To expand the project so that it covers the whole of Japan and reaches out into the future, the Group promotes the project primarily through its own website. This dedicated website, named "Fujitsu Kids: shaping tomorrow with children," is designed to make learning fun for children. Its wide variety of contents include answering questions such as "What is a supercomputer ?" as a means of communicating information on the latest technology and the joy of making things to children in a way that is easy to understand. Other website content that is linked to the school curriculum includes information on environmental conservation activities, universal design, and how a computer works.
In addition, we hold the Fujitsu Kids Event every summer at our Kawasaki Plant in cooperation with the Japanese Committee for the Olympiad in Informatics. The sixth such event, held in FY 2013, was attended by around 100 children who were selected at random from a large pool of applicants. Participants enjoyed learning how a computer works through games and other fun activities.
The children also had a chance to see how first-generation computers worked and listen to stories from supercomputer engineers. Finally, the children expressed how they see tomorrow through pictures and words.
Fujitsu is a special sponsor of the Japan Science & Engineering Challenge (JSEC), a research competition open to high school students and technical college students from throughout the country. As the competition aims to develop young people who contribute to the nation through science and technology, Fujitsu endorses it and provides its support as an ICT company.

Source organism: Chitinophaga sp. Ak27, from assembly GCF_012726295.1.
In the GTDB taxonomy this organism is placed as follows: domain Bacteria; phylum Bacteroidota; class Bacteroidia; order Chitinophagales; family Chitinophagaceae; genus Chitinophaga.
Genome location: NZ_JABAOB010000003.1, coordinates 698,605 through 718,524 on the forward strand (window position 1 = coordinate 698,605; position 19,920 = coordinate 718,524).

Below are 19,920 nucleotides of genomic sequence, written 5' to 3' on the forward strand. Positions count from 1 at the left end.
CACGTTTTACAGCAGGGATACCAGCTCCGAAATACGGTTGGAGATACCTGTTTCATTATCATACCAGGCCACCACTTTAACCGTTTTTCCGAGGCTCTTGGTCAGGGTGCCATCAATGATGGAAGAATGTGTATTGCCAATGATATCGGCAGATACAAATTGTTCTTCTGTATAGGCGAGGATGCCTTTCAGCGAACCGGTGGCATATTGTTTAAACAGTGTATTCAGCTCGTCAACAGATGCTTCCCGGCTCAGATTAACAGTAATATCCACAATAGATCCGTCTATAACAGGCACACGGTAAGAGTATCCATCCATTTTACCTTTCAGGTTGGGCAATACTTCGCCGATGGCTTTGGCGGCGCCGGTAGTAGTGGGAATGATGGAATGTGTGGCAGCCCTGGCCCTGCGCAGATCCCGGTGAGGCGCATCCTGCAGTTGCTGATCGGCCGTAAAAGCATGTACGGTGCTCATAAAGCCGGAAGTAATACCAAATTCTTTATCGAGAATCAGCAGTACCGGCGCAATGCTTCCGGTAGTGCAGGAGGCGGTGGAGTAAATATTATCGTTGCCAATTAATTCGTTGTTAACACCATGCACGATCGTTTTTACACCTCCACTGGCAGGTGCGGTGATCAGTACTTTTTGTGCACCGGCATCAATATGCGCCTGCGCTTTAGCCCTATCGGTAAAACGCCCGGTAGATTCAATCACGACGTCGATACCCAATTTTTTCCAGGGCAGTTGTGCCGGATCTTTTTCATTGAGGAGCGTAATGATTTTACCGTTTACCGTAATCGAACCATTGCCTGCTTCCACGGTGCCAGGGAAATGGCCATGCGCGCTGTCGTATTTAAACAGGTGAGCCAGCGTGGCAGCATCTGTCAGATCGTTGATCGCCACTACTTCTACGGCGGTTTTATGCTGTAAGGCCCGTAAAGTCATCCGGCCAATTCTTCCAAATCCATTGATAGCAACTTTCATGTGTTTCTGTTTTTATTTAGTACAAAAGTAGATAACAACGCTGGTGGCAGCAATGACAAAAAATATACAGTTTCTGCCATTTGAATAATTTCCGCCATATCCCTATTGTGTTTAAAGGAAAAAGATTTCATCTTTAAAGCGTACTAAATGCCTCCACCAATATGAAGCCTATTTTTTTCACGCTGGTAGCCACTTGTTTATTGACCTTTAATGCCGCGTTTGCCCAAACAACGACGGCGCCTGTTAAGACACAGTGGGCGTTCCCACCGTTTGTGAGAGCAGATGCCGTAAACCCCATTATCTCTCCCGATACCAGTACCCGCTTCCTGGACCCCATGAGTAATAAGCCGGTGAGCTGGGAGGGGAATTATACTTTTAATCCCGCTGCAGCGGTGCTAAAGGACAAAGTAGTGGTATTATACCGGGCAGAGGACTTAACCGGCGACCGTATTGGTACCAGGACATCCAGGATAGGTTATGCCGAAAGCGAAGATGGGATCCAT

The annual challenge, which is supported by the Cabinet Office and MEXT, is highly regarded among industry circles. The winner of the Japan Challenge takes part in the International Science and Engineering Fair, the biggest event of its kind in the world, held every May in the United States. Some 1,500 students from more than 50 countries take part in the fair. The 212 research projects submitted at the 11th tournament, held in school year 2013, 30 projects (from 12 individuals and 18 teams) made it to the final review in December 2012.
Since 1987, Fujitsu has sponsored the annual Fujitsu Concert Series, which invites the world's top conductors and orchestras to perform in Japan. These foreign musicians and stunning soloists captivate the hearts of the Japanese audience. The Fujitsu Concert Series is held in line with our policy of providing ongoing sponsorship for popular first-rate orchestras from overseas. In FY 2013, five performances were staged around the country by the Czech Philharmonic Orchestra, led by Jiří Bělohlávek, a conductor lauded as the jewel of Czech Republic.
Fujitsu is a special sponsor of concerts performed by the NHK Symphony Orchestra, centered on Beethoven's Symphony No.9. This concert has become an annual tradition that is held at the end of the year at Suntory Hall in Tokyo. For FY 2013, conductor Edo de Waart led a performance on December 26, 2013.
Since 1993, Fujitsu has been sponsoring the Fujitsu Cup Japanese Chess (shogi) Masters Tournament, for players 40 years old and over, and the only senior-level shogi competition of its kind. The players selected to play in the tournament include previous titleholders through to older players who still play competitive chess. They compete with one another in the knockout-style tournament to become champion. All matches are streamed live on the Internet. The championship match is held at the Asahi Yurakucho Hall, in front of an audience. The 21st tournament saw matches played from June to September, 2013, with Koji Tanigawa (9th Dan) taking the Cup to prevent Yoshiharu Habu from winning a third straight victory.